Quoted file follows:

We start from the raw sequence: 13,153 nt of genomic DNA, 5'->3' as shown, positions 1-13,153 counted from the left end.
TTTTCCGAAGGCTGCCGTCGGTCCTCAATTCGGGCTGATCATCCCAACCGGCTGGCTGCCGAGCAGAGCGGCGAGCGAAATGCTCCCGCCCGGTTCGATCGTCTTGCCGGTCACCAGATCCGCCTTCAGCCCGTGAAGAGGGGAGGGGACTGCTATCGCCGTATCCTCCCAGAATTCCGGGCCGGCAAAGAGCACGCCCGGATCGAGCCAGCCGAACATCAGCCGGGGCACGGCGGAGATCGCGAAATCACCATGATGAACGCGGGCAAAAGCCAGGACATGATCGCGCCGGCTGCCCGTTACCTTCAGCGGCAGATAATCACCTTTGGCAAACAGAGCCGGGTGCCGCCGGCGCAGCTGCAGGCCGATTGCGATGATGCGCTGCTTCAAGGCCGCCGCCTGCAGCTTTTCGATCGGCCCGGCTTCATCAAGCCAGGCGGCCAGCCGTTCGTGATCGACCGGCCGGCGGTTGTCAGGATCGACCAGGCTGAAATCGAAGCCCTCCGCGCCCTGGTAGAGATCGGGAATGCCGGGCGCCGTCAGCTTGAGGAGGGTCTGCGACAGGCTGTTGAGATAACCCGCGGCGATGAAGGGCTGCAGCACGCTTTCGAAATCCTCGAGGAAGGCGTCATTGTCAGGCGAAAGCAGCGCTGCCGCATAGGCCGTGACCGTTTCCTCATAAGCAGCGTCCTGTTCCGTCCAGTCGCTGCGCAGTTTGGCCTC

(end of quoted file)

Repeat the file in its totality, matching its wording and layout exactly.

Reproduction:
We start from the raw sequence: 13,153 nt of genomic DNA, 5'->3' as shown, positions 1-13,153 counted from the left end.
TTTTCCGAAGGCTGCCGTCGGTCCTCAATTCGGGCTGATCATCCCAACCGGCTGGCTGCCGAGCAGAGCGGCGAGCGAAATGCTCCCGCCCGGTTCGATCGTCTTGCCGGTCACCAGATCCGCCTTCAGCCCGTGAAGAGGGGAGGGGACTGCTATCGCCGTATCCTCCCAGAATTCCGGGCCGGCAAAGAGCACGCCCGGATCGAGCCAGCCGAACATCAGCCGGGGCACGGCGGAGATCGCGAAATCACCATGATGAACGCGGGCAAAAGCCAGGACATGATCGCGCCGGCTGCCCGTTACCTTCAGCGGCAGATAATCACCTTTGGCAAACAGAGCCGGGTGCCGCCGGCGCAGCTGCAGGCCGATTGCGATGATGCGCTGCTTCAAGGCCGCCGCCTGCAGCTTTTCGATCGGCCCGGCTTCATCAAGCCAGGCGGCCAGCCGTTCGTGATCGACCGGCCGGCGGTTGTCAGGATCGACCAGGCTGAAATCGAAGCCCTCCGCGCCCTGGTAGAGATCGGGAATGCCGGGCGCCGTCAGCTTGAGGAGGGTCTGCGACAGGCTGTTGAGATAACCCGCGGCGATGAAGGGCTGCAGCACGCTTTCGAAATCCTCGAGGAAGGCGTCATTGTCAGGCGAAAGCAGCGCTGCCGCATAGGCCGTGACCGTTTCCTCATAAGCAGCGTCCTGTTCCGTCCAGTCGCTGCGCAGTTTGGCCTC